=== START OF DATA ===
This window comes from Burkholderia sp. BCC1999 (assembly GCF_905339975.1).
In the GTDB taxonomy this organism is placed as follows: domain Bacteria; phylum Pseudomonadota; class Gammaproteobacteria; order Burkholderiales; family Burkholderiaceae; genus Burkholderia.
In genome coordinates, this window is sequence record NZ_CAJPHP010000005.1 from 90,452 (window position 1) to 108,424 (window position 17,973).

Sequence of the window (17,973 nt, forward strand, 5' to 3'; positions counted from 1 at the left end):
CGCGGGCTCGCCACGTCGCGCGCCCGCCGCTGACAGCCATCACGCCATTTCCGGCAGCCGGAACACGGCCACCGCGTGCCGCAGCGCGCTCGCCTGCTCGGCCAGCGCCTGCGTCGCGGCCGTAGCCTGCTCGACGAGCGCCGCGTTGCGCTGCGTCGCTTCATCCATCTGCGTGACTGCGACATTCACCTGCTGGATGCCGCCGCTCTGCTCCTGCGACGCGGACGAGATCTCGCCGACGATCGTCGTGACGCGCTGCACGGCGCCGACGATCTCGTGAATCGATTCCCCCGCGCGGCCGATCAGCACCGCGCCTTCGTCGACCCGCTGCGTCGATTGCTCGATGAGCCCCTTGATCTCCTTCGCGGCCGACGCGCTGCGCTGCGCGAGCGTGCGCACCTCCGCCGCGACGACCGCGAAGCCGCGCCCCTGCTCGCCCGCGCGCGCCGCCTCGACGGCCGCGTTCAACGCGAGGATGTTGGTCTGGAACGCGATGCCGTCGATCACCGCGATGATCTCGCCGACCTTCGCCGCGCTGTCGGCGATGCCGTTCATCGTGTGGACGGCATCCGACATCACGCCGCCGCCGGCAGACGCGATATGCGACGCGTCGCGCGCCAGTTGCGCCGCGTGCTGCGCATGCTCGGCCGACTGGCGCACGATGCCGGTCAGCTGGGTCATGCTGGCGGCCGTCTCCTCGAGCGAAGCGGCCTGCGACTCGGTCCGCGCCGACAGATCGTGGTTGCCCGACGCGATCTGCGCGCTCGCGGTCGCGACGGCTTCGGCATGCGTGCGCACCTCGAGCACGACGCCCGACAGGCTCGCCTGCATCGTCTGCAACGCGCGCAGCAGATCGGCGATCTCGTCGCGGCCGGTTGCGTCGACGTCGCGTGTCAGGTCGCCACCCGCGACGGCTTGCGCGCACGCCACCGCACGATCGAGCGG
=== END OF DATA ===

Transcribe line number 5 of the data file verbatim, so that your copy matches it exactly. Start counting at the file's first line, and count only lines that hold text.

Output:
CGCGGGCTCGCCACGTCGCGCGCCCGCCGCTGACAGCCATCACGCCATTTCCGGCAGCCGGAACACGGCCACCGCGTGCCGCAGCGCGCTCGCCTGCTCGGCCAGCGCCTGCGTCGCGGCCGTAGCCTGCTCGACGAGCGCCGCGTTGCGCTGCGTCGCTTCATCCATCTGCGTGACTGCGACATTCACCTGCTGGATGCCGCCGCTCTGCTCCTGCGACGCGGACGAGATCTCGCCGACGATCGTCGTGACGCGCTGCACGGCGCCGACGATCTCGTGAATCGATTCCCCCGCGCGGCCGATCAGCACCGCGCCTTCGTCGACCCGCTGCGTCGATTGCTCGATGAGCCCCTTGATCTCCTTCGCGGCCGACGCGCTGCGCTGCGCGAGCGTGCGCACCTCCGCCGCGACGACCGCGAAGCCGCGCCCCTGCTCGCCCGCGCGCGCCGCCTCGACGGCCGCGTTCAACGCGAGGATGTTGGTCTGGAACGCGATGCCGTCGATCACCGCGATGATCTCGCCGACCTTCGCCGCGCTGTCGGCGATGCCGTTCATCGTGTGGACGGCATCCGACATCACGCCGCCGCCGGCAGACGCGATATGCGACGCGTCGCGCGCCAGTTGCGCCGCGTGCTGCGCATGCTCGGCCGACTGGCGCACGATGCCGGTCAGCTGGGTCATGCTGGCGGCCGTCTCCTCGAGCGAAGCGGCCTGCGACTCGGTCCGCGCCGACAGATCGTGGTTGCCCGACGCGATCTGCGCGCTCGCGGTCGCGACGGCTTCGGCATGCGTGCGCACCTCGAGCACGACGCCCGACAGGCTCGCCTGCATCGTCTGCAACGCGCGCAGCAGATCGGCGATCTCGTCGCGGCCGGTTGCGTCGACGTCGCGTGTCAGGTCGCCACCCGCGACGGCTTGCGCGCACGCCACCGCACGATCGAGCGG